Algorithmic systems are being implemented in a growing number of areas and are being used to make decisions that have a profound impact on our lives. It is up to us to ensure that these systems are designed for the benefit of society. We believe that the design and use of algorithmic systems must follow certain rules, in order for them to strengthen and not undermine our individual and collective freedoms and rights that comprise human rights. Together with the iRights.Lab we have therefore developed  the Algo.Rules through a comprehensive participatory process. They are a set of rules that can help embed ethical norms into code. 

Algorithmic systems help doctors diagnose diseases and develop treatment plans. They tell police officers where to patrol. They decide who is going to be invited to the job interview. It is time to take a close look at the societal consequences of algorithmic decision-making and ask ourselves how we can ensure that the technology is used to serve society. The nine Algo.Rules form a catalogue of formal criteria for enabling the socially beneficial design and oversight of algorithmic systems. They do not contain moral norms, but rather form the basis for ethical discussions and for the implementation and enforcement of existing legal frameworks. They are therefore to a certain degree universal, and applicable within a variety of cultural contexts.

Check out the nine Algo.Rules here. 

The effects of algorithmic systems are influenced not only through their programming codes, but also by their objectives, training data, organizational context and the ways in which a system’s results are presented, interpreted and applied. Therefore, the Algo.Rules address everyone who signficantly influences the creation, development, programming, implementation or the effects of an algorithmic system, as well as everyone who has commissioned the development or integration of such a system. We purposefully do not limit the scope of our attention to programmers.

The Algo.Rules do not apply to all algorithmic systems, but only to those with a significant impact on people’s lives or on society. The navigation system in the car or the spell checking programm are based on algorithms as well. They do however not need the same level of control as systems used in areas such as education or medicine.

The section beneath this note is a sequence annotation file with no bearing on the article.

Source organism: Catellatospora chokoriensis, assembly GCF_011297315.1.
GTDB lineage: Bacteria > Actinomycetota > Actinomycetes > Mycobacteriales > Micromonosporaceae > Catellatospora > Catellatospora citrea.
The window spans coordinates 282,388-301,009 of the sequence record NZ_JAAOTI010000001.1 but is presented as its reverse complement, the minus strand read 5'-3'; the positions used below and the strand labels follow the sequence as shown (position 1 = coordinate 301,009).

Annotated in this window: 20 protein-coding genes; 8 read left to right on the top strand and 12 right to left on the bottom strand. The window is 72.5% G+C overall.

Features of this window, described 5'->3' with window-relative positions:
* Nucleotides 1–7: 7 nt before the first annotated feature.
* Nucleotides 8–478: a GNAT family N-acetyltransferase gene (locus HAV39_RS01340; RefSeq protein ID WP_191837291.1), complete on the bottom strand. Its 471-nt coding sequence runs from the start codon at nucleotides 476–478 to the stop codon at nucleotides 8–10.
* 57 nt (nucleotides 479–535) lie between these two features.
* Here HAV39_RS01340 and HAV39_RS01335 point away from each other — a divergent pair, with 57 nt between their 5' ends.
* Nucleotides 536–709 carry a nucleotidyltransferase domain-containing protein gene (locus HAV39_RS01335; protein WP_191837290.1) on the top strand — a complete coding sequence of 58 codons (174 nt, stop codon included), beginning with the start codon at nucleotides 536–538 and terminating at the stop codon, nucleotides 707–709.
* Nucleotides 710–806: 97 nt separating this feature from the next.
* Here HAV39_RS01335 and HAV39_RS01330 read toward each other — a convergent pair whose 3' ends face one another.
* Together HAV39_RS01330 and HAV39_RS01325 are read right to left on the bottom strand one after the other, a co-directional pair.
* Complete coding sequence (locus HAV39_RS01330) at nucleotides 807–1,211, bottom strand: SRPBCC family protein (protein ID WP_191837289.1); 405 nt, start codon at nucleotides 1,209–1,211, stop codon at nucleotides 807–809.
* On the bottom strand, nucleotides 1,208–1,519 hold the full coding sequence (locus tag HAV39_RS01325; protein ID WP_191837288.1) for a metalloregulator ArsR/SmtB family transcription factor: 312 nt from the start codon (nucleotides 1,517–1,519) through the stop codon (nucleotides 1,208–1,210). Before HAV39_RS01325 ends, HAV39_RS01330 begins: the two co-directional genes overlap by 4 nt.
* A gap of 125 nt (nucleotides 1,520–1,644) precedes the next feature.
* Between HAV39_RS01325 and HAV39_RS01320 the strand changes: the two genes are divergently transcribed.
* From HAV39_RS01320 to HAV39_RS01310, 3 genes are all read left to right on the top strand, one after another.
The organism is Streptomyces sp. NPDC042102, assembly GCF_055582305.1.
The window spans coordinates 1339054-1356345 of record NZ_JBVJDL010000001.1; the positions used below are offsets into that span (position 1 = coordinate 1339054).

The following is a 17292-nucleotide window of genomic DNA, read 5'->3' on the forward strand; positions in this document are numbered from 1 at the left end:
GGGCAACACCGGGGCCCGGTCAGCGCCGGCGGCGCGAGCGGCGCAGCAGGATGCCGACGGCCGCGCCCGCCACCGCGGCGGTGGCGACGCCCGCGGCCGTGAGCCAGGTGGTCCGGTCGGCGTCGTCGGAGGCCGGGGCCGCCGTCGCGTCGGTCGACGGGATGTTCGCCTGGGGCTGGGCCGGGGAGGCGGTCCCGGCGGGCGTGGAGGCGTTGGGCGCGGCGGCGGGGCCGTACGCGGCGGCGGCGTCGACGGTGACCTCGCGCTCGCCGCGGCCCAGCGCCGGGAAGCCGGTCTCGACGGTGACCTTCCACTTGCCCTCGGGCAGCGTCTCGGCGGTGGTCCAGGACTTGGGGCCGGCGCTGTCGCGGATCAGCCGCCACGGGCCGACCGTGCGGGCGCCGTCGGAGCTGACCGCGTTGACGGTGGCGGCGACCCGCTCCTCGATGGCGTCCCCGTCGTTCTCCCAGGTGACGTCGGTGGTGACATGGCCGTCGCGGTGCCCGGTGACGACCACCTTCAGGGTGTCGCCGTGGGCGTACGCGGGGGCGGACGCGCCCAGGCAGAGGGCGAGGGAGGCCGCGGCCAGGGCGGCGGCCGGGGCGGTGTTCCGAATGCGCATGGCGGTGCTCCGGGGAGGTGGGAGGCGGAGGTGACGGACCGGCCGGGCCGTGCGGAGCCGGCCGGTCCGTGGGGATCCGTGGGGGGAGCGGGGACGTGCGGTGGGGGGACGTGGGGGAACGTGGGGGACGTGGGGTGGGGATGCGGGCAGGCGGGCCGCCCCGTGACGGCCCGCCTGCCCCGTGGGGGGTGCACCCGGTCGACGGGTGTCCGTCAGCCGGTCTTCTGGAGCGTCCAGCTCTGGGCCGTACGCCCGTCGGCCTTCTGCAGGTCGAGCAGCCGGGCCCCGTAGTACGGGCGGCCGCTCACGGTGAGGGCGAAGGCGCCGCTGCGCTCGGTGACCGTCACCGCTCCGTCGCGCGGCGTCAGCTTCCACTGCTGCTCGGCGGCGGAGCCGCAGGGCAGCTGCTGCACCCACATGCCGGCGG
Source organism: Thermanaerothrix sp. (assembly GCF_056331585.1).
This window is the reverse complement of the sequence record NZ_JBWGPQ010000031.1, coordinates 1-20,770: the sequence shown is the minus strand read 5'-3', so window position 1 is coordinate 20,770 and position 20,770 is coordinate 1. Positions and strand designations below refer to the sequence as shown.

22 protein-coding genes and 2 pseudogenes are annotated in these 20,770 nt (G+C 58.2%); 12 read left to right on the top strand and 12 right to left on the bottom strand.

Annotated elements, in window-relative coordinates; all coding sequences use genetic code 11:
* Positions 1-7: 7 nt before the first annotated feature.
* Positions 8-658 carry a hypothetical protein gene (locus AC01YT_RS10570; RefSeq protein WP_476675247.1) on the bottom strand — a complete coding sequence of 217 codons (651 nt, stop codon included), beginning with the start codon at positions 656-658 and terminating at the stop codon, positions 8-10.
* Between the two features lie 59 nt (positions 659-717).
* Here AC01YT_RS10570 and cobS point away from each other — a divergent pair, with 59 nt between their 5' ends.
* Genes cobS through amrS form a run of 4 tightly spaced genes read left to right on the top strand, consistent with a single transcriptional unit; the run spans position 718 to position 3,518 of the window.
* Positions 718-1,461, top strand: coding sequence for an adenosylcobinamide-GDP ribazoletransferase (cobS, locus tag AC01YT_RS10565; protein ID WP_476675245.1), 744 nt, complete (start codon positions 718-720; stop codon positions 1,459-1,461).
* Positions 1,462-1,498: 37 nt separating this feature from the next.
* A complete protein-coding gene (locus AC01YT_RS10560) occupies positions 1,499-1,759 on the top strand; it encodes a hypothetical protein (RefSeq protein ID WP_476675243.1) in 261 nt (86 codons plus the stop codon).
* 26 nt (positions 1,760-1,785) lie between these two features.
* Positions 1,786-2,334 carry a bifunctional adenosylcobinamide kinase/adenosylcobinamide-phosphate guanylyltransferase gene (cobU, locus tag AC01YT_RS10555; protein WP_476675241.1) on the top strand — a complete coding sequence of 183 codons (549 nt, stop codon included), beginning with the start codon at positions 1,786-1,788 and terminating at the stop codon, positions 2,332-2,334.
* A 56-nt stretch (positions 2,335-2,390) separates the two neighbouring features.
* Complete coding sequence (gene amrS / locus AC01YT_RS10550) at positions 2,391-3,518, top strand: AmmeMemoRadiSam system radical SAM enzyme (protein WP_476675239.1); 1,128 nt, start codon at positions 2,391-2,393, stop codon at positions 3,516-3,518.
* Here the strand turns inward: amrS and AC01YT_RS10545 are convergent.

The Algo.Rules were developed through a interdisciplinary participatory process

We have had the quality criteria of a binding code of professional ethics, such as the Hippocratic Oath and the Press Code, analyzed. Findings show that participatory approaches to development are one of the most important factors of success with such codes. Our work therefore focuses on developing the rules together with a large number and diverse group of individuals and organizations who, as part of an open and dynamic process, contribute their knowledge. The Algo.Rules criteria are a joint effort, since they are the result of a comprehensive participatory process: They have been draftet through expert-workshops, consultations via phone and a public online survey. Overall 400 people from different sectors and disciplines have participated in the development process.

Help us in the further development of the Algo.Rules!

The Algo.Rules are an important first step towards the development and use of algorithmic systems that serve society. But we don’t stop with the publication of the rules. In fact, the real work has just begun. Aside from the effort to address a diverse and wide-ranging target group, the present challenge facing the Algo.Rules rests in their actual implementation. As a next step, we will thus refine the Algo.Rules further for specific target groups. In our view, this is key for making the rules practically applicable.

We are therefore looking for developers and decision-makers as well as institutions and companies with an interest in such rules. You are invited to join us in developing the Algo.Rules further and to adopt them, adapt them, expand them and, above all, explore opportunities to apply them in practice.

More information on the Algo.Rules can be found on the Algo.Rules website or on Twitter under the #algorules Hashtag. 

This text is licensed under a Creative Commons Attribution 4.0 International License